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Roasted Tomato Soup with Parmesan Crisps

Serves 4


    Roasted Tomato Soup with Parmesan Crisps

    A basic tomato soup has plenty of umami, but when you use roasted tomatoes, dried tomatoes, a whisper of soy sauce, and a crispy Parmesan accompaniment, each spoonful delivers considerably more. It’s comfort food taken to new heights. You can also press the easy button and garnish with a simple dusting of grated Parmesan or pecorino cheese.


    Nutrition bonus

    Tomatoes, particularly the sun-dried variety, are laced with lycopene, an antioxidant linked to improved brain functioning.

    Roasting vegetables is a hands-off approach to making soup. Plus, it adds a smoky (more umami) element to the final dish.

    As with tomato soup, adding a touch of soy sauce to tomato-based pasta sauces can pump up the flavour.


    Roasted Tomato Soup with Parmesan Crisps


    • 1/2 cup (125 mL) sun-dried tomatoes (not oil packed)
    • 1 large red bell pepper, cored, seeded, and quartered
    • 1 medium yellow onion, peeled and sliced into 1 in (2.5 cm) wedges
    • 2 cups (500 mL) grape tomatoes
    • 3 whole garlic cloves, peeled
    • 2 tsp (10 mL) grapeseed oil or sunflower oil
    • Juice of 1/2 lemon
    • 1 Tbsp (15 mL) low-sodium soy sauce
    • 1/2 tsp (2 mL) hot paprika
    • 3/4 cup (180 mL) grated Parmesan cheese
    • Zest of 1 lemon
    • 2 tsp (10 mL) fresh thyme or 1 tsp (5 mL) dried


    Per serving:

    • calories166
    • protein11g
    • fat9g
      • saturated fat4g
      • trans fat0g
    • carbohydrates14g
      • sugars8g
      • fibre3g
    • sodium642mg



    In bowl, place sun-dried tomatoes and cover with 2 cups (500 mL) hot water; let soak for 30 minutes.


    Heat oven to 400 F (200 C). Toss bell pepper, onion, grape tomatoes, and garlic cloves with oil. Spread out on rimmed baking sheet and roast until bell pepper and tomatoes are softened and onion has darkened, about 25 minutes. In blender container, place roasted vegetables, sun-dried tomatoes, 2 cups (500 mL) soaking liquid, 1 cup (250 mL) water, soy sauce, and paprika; blend until smooth.


    Lower oven temperature to 350 F (180 mL). In small bowl, stir together Parmesan, lemon zest, and thyme. Line baking sheet with parchment paper or a silicone baking mat. Mound tablespoonfuls of cheese at least 2 in (5 cm) apart onto baking sheet and gently flatten out mounds with the back of a spoon, making sure rounds are not touching each other. Bake until cheese looks melted and golden around edges, about 5 minutes. Be careful not to burn cheese. Remove from oven; do not disturb until completely cooled and firm to the touch, about 20 minutes. Using thin spatula or knife, carefully lift crackers from baking sheet.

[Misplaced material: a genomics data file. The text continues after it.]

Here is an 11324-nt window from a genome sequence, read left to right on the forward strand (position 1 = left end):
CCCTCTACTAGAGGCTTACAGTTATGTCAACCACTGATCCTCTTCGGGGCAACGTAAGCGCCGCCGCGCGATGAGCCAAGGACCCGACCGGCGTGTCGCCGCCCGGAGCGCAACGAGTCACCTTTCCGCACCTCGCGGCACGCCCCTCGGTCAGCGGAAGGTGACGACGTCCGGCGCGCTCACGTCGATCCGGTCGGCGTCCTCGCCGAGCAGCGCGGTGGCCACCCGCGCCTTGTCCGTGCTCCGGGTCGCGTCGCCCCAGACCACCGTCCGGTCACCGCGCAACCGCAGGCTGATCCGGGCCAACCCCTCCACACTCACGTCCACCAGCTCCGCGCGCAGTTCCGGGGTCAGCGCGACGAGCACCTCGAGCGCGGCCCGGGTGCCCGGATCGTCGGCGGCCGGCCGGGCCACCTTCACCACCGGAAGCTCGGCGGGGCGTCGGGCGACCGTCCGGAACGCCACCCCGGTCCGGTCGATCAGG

If needed, reheat soup in saucepan. Divide soup among serving bowls and serve with Parmesan crisps.



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    Mussels with Tomato, Saffron, and Fennel

    Mussels with Tomato, Saffron, and Fennel

    B12-rich mussels are a very good and economical source of protein and iron. Steamed mussels are a classic way to enjoy seafood—and so is this rich, aromatic broth of tomato, fennel, and saffron. Be sure to allow saffron to fully infuse to get the full flavour benefit, and finish off the dish with the fragrant fennel fronds. Sustainability status Farmed mussels are considered highly sustainable due to their low impacts on the environment. They are easy to harvest, require no fertilizer or fresh water, and don’t need to be fed externally, as they get all their nutritional requirements from their marine environment. Mussel prep Selection: Look for mussels with shiny, tightly closed shells that smell of the sea. If shells are slightly open, give them a tap. Live mussels will close immediately. Storage: Keep mussels in the fridge in a shallow pan laid on top of ice. Keep them out of water and cover with a damp cloth. Ideally, consume on the day you buy them, but within two days. They need to breathe, so never keep them in a sealed plastic bag. Cleanup: In addition to being sustainable, farmed mussels tend to require less cleaning than wild mussels. Most of the fibrous “beards” that mussels use to grip solid surfaces will have been removed before sale. But if a few remain, they’re easily dispatched: grasp the beard with your thumb and forefinger and pull it toward the hinge of the mussel and give it a tug. Afterward, give mussels a quick rinse and scrub away any areas of mud or seaweed, which, with farmed mussels, will require minimal work.